Estonia recognizes the OECD Transfer Pricing Guidelines but without legal force. They have been translated into Estonian and serve as a reference when they don’t conflict with the local Regulation no. 53 drafted by the Ministry of Finance, effective since January 1, 2007.
The arm’s length rule, according to section 8 of the Income Tax Act, applies to transactions with both resident and non-resident affiliated firms in Estonia. The core of transfer pricing regulations is provided by the Ministry of Finance Regulation No. 53, titled “Methods for determining the value of transactions conducted between associated persons.” The Estonian tax authority encourages the use of OECD Transfer Pricing Guidelines as long as they align with the local Regulation. Documentation should be submitted within 60 days of a tax authority request.
Estonia defines related parties in Article 8 of the Income Tax Act, with the assumption of connections based on common business interests or one party’s dominant influence over the other. An illustrative list of associated persons is provided, including spouses, civil partners, relatives, companies within the same group, and more.
Since January 1, 2007, Estonia enforces documentation requirements for transfer pricing. All Estonian group businesses and permanent establishments must prepare transfer pricing documentation to demonstrate arm’s length intercompany transactions.
Estonia is considered a tax haven due to its low tax rates for non-resident companies. Despite being an EU member, it has a low-tax regime and is a gateway to both EU and Eastern markets. Estonia offers a solid banking system, making it attractive to businesses.
APAs are not applicable in Estonia. There’s no provision for filing APA requests.
Tax authorities in Estonia, specifically the TCB, conduct audits. VAT-related fraud and CIT audits are infrequent, with transfer pricing usually reviewed within broader audits. No specific deadlines for tax audit completion exist.
The documentation requirements in Estonia have been divided into a master file, a local file, and a country-by-country report since 2017. These requirements mainly apply to large corporate groups in Estonia. The documentation must meet detailed requirements and should be available for all transactions with related parties.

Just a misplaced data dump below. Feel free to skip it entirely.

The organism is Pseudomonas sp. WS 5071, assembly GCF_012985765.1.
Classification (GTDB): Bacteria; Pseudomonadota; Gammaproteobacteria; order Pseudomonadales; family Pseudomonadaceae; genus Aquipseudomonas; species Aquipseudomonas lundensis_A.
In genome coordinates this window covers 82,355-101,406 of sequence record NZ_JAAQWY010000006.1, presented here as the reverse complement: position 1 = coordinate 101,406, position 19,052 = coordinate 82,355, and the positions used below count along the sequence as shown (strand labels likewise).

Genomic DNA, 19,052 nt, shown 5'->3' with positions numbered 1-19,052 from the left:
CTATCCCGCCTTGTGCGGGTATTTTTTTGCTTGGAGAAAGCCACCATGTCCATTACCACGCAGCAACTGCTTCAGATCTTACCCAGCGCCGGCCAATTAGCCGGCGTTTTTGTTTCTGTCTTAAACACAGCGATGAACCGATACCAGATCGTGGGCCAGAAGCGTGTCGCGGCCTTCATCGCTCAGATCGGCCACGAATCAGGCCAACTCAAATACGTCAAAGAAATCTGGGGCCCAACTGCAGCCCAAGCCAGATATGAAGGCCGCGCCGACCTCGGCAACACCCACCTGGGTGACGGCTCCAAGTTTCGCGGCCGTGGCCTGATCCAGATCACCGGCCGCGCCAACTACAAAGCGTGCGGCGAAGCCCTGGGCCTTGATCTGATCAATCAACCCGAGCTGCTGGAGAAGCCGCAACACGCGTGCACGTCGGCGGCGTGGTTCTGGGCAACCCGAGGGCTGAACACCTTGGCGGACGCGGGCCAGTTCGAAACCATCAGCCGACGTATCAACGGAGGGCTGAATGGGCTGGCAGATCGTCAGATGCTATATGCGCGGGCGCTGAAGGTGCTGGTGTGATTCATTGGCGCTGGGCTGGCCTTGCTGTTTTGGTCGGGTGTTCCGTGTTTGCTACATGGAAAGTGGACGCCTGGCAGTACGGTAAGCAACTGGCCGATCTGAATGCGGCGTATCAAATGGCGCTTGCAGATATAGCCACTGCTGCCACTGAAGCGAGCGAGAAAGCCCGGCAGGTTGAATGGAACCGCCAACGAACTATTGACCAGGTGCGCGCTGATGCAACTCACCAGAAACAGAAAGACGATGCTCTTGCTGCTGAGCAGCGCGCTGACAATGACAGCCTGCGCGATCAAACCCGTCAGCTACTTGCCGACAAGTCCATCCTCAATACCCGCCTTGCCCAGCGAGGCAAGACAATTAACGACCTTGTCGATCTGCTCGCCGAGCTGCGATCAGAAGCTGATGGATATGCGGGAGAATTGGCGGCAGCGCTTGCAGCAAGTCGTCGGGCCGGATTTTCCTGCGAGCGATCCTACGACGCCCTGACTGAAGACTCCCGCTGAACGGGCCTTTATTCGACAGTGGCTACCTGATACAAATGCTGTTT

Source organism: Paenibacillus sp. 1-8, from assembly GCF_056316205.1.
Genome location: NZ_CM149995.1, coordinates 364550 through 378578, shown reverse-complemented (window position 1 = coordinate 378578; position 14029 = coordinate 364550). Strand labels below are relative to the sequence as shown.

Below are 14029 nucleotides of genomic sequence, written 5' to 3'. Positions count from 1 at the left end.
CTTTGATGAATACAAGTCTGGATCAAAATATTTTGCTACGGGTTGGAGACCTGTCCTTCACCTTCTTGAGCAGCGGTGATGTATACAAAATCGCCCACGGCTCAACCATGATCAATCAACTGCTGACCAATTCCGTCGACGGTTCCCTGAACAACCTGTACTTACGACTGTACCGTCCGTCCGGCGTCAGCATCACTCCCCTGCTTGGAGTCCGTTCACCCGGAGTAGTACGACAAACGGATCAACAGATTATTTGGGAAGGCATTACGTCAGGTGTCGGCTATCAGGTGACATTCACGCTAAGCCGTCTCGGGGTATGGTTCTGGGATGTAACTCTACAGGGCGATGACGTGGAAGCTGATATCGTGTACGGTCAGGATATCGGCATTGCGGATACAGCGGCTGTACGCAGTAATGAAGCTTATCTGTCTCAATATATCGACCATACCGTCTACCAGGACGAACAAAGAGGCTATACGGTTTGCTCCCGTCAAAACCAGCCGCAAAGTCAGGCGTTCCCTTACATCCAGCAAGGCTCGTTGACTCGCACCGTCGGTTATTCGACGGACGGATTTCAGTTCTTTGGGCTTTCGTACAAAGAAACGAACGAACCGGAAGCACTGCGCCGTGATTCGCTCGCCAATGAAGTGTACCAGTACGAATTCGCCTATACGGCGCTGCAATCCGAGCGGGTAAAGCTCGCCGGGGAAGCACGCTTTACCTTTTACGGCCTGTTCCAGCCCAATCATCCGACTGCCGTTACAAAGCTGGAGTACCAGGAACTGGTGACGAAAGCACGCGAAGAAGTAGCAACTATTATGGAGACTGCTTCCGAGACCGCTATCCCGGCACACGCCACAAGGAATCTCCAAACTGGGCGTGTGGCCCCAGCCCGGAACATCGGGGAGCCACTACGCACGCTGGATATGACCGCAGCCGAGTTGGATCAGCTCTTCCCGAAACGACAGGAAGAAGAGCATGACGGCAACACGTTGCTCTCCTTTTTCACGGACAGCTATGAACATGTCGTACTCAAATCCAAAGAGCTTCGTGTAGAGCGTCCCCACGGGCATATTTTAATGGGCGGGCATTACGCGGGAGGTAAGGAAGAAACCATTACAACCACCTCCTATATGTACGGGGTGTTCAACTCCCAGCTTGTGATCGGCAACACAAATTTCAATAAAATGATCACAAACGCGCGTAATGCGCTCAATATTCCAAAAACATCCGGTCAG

Assessing value drivers in the industry provides an indication of common profitability levels.
Local entity management structure, organizational chart, and business strategy descriptions are necessary, along with any involvement in business restructurings or intangible transfers.
An assessment of significant activities, responsibilities, assets, and risks is conducted, aligning with OECD Guidelines.
Estonia lists five acceptable transfer pricing methods, including traditional transactional methods and profit-based methods. When circumstances prevent their use, alternative methods may be applied with proper justification.
Comparability factors impacting transaction price are assessed, including transaction characteristics, duties performed, conditions, economic conditions, and business strategies.
Legal agreements between group entities have less significance, with the conduct of parties being more critical following OECD 2017 Guidelines.
Financial statements do not play a specific role in Estonia’s transfer pricing regulations.
Specific filing requirements for different aspects of transfer pricing documentation exist. There are no strict language requirements, but the tax authorities can request translations.
Groups must notify tax authorities within six months after the financial year, using the e-Taxboard system.
Documents relevant to transactions and payments must be retained for at least seven years.
Non-compliance with CbC reporting may result in penalties. Obstructing tax authority actions may lead to fines under Estonian law.